Changes in the air transport sector have driven Whangarei District Council to undertake a study of options for Whangarei.
16/06/2014 11:47 a.m.
Council has decided to begin the earliest stages of a study into the future of the Whangarei Airport, the prospects of and problems with it remaining at Onerahi, and the possibility of relocating it to another site in the District.
This study follows on-going discussions with Far North Holdings and Northland Inc about the future of air transport in Northland. Far North Holdings have already undertaken a review of their airport infrastructure and short, medium and long term options.
“The study will take some time and will be done in several phases, and if any major changes are recommended there will be further studies and consultation with hapu and the public, so changes are not imminent,” said WDC Group Manager Infrastructure and Services Simon Weston.
“We will be calling for tenders from suitably qualified people to do the first phases of this study. They will report back to Council on problems and possibilities for Onerahi. At that point a decision will be made on whether to look for another location. That will require more investigation and reporting back. Any decisions after that point would involve a public consultation process. If a new airport was to go ahead, we would potentially plan for this around the end of the decade or in the 2020s."
Mr Weston said a number of changes affecting aviation in the past few years had a cummulative impact on the airport at Onerahi. “This sequence of events has brought us to the point of having a solid discussion about where to from here."
He explained the physical limitations of the current airport site. “The Airport has two runways, a short grass runway that is used mainly for private and small commercial operations and a sealed runway that is used by private and commercial operators including the Air New Zealand Link service (ANZL).
“Our sealed runway is the shortest commercial runway in New Zealand. It was recently decided that it was too short (under Civil Aviation Authority provisions) for the ANZL Beech 1900 aircraft to safely land and take off in all conditions. “Air New Zealand accommodated this restriction by bringing in larger Q300 aeroplanes which, because of their design, can use the shorter runway in a wider range of conditions,” Mr Weston said.
“Because these planes are bigger, they carry more people, meaning the terminal is much busier at arrival and departure times. That in turn raises questions about the terminal size, whether it is big enough or should be expanded.”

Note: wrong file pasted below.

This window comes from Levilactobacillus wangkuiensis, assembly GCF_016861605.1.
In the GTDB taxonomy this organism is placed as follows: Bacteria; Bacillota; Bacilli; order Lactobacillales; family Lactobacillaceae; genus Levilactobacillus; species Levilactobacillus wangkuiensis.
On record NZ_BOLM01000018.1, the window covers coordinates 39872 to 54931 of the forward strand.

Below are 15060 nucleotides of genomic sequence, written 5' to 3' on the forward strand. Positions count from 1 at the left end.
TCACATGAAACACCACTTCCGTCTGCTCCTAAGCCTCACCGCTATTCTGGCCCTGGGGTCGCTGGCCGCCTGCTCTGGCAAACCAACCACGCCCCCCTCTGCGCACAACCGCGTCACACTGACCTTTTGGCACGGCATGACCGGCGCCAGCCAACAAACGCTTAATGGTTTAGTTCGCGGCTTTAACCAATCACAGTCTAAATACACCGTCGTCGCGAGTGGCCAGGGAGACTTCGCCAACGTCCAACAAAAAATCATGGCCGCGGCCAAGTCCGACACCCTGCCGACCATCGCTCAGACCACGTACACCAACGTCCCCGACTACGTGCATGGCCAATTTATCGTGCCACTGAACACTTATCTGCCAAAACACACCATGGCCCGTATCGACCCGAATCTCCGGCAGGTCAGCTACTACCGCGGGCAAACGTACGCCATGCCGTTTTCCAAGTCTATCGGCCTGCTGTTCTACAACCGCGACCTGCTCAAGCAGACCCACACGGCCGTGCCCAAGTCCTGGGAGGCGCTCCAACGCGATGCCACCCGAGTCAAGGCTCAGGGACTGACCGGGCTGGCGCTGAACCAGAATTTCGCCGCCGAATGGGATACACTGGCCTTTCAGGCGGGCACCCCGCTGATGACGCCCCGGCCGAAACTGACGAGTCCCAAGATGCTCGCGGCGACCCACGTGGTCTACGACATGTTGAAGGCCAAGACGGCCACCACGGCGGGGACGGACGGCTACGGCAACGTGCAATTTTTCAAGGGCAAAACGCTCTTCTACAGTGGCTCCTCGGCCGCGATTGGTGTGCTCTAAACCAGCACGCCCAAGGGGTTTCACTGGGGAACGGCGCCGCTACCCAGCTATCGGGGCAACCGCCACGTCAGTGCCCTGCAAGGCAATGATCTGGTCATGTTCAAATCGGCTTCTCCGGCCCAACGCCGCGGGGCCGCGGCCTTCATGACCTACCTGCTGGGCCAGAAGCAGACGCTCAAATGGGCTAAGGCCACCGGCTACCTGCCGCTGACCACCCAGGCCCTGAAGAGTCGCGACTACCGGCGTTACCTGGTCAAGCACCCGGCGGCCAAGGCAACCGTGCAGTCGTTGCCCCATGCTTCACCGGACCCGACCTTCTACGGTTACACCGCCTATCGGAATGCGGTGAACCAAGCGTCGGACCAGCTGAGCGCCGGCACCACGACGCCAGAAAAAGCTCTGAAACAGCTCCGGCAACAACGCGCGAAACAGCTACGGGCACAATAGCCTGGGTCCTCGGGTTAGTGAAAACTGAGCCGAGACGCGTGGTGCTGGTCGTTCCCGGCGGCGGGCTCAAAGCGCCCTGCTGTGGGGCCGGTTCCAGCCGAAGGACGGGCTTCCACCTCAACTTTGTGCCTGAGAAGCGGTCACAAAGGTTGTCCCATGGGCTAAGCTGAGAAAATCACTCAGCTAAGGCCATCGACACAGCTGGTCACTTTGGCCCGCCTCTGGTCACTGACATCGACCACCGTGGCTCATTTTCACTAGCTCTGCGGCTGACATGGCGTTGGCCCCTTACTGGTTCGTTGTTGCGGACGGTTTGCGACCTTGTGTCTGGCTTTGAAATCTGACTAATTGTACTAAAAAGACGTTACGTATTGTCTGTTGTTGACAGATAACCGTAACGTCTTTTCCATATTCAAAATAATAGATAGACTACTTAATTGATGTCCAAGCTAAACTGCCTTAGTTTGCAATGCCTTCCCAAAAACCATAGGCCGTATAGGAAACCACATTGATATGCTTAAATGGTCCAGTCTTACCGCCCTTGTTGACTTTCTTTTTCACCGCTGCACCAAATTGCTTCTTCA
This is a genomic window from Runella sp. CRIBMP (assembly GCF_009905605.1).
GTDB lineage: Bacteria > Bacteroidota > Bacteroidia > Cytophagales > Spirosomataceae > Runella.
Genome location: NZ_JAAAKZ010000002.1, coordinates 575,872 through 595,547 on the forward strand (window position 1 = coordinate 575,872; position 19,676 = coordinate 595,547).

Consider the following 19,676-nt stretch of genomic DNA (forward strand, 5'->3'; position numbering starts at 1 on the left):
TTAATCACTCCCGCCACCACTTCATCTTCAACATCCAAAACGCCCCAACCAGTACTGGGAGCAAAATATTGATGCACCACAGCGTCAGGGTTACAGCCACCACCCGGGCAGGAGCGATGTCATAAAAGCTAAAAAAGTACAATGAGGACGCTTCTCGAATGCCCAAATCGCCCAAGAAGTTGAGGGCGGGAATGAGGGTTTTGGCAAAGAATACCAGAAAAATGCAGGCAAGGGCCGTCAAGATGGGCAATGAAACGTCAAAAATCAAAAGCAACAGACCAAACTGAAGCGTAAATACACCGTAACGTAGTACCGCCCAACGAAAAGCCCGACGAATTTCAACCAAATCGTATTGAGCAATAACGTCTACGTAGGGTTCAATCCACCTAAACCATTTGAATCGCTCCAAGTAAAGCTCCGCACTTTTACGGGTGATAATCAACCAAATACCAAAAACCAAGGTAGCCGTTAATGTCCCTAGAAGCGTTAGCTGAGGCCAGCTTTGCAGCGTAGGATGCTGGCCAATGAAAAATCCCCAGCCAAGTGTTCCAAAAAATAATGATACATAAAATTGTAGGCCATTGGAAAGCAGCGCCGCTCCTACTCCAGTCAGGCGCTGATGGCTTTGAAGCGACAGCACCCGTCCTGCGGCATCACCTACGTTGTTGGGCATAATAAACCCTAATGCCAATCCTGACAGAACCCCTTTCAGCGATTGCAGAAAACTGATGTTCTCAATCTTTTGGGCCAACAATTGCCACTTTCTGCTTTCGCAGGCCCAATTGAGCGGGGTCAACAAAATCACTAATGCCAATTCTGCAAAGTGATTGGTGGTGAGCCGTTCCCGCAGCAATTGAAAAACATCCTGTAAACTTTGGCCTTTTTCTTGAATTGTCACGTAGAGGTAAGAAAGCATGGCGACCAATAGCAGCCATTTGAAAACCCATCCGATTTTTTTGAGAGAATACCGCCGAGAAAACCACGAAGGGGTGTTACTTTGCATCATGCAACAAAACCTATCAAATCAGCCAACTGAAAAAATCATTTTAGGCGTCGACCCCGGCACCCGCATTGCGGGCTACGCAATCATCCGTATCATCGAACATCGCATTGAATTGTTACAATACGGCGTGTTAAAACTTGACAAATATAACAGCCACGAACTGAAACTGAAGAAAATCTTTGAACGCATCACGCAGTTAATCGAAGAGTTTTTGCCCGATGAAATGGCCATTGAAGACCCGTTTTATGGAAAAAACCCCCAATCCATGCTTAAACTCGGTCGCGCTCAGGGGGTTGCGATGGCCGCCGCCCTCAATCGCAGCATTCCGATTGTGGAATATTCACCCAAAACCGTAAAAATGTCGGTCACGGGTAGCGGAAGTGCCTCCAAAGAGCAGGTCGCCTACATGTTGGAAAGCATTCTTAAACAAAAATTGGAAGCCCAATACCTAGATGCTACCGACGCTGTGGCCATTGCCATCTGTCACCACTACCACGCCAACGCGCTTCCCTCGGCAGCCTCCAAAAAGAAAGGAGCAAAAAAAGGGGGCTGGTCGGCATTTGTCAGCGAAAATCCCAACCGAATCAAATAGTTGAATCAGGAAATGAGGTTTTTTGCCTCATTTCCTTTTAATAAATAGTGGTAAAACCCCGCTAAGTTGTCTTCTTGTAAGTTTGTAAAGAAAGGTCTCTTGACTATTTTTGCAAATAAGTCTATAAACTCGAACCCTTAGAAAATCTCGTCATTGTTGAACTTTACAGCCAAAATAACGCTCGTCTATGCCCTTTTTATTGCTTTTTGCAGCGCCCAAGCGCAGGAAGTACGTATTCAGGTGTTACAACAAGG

Mr Weston also said the airport’s location in the middle of a residential area caused some issued regarding noise and bird control. “These are all issues that could have a significant impact on the medium to long term future. The plan now is to complete a review that will evaluate all the issues raised, and options for resolving them. A desktop exercise can also be undertaken investigating options for future airport locations, building on the work undertaken by Beca in the 1999 Whangarei Airport Master Plan.”
Mr Weston said one option to be investigated could be for Council to build a new airport. “Again, we are not talking about any sudden decisions or changes, but we are talking about planning ahead, looking at all the problems and potential solutions, and discussing the issue with everyone involved.”
The investigation will be undertaken in stages:
- Review the issues associated with the Whangarei Airport. This will include issues associated with CAA; Airport ownership; District Plan; Noise; ANZL and others.
- Provide workable solutions to the issues raised including cost and risk. At this point report back to Council before further work is undertaken.
- Consider alternative locations for the Whangarei airport. This will be a desktop exercise with indicative costings for up to 6 locations.
- Analysing the options from all angles.
Taking up to two preferred options forward for further analysis and report back to Council.
What to expect next:
- Senior Council staff and Councillors will be talking to the wide range of people who are involved in the airport from an aviation, tourism, business, community and hapu perspective.
- Companies with suitable experience will be asked to tender to do the study.
- The Tender for the study will be awarded.
- The study will begin and may take several months.
- There will be a report back to Council.
- Council will decide where to from here. This may involve consultation with the public through the Long Term Plan process.